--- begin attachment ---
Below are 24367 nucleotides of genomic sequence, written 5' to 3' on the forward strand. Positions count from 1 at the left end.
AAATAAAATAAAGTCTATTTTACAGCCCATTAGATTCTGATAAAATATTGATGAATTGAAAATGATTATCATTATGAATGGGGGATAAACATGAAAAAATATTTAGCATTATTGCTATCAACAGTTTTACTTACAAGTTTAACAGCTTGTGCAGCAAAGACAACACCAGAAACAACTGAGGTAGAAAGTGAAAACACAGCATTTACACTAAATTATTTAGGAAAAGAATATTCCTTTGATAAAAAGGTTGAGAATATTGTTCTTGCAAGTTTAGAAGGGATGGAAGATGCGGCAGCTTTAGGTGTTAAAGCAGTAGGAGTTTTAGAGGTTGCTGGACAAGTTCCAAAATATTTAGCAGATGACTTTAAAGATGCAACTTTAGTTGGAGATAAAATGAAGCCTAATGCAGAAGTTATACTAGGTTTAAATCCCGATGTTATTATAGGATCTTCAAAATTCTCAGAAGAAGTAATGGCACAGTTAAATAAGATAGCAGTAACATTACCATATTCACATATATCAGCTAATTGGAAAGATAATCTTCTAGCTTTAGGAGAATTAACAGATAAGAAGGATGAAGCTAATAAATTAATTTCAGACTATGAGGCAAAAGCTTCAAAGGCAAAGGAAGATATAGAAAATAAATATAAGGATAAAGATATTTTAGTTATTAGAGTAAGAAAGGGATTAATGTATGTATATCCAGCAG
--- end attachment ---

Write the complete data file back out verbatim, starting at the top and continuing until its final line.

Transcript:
Below are 24367 nucleotides of genomic sequence, written 5' to 3' on the forward strand. Positions count from 1 at the left end.
AAATAAAATAAAGTCTATTTTACAGCCCATTAGATTCTGATAAAATATTGATGAATTGAAAATGATTATCATTATGAATGGGGGATAAACATGAAAAAATATTTAGCATTATTGCTATCAACAGTTTTACTTACAAGTTTAACAGCTTGTGCAGCAAAGACAACACCAGAAACAACTGAGGTAGAAAGTGAAAACACAGCATTTACACTAAATTATTTAGGAAAAGAATATTCCTTTGATAAAAAGGTTGAGAATATTGTTCTTGCAAGTTTAGAAGGGATGGAAGATGCGGCAGCTTTAGGTGTTAAAGCAGTAGGAGTTTTAGAGGTTGCTGGACAAGTTCCAAAATATTTAGCAGATGACTTTAAAGATGCAACTTTAGTTGGAGATAAAATGAAGCCTAATGCAGAAGTTATACTAGGTTTAAATCCCGATGTTATTATAGGATCTTCAAAATTCTCAGAAGAAGTAATGGCACAGTTAAATAAGATAGCAGTAACATTACCATATTCACATATATCAGCTAATTGGAAAGATAATCTTCTAGCTTTAGGAGAATTAACAGATAAGAAGGATGAAGCTAATAAATTAATTTCAGACTATGAGGCAAAAGCTTCAAAGGCAAAGGAAGATATAGAAAATAAATATAAGGATAAAGATATTTTAGTTATTAGAGTAAGAAAGGGATTAATGTATGTATATCCAGCAG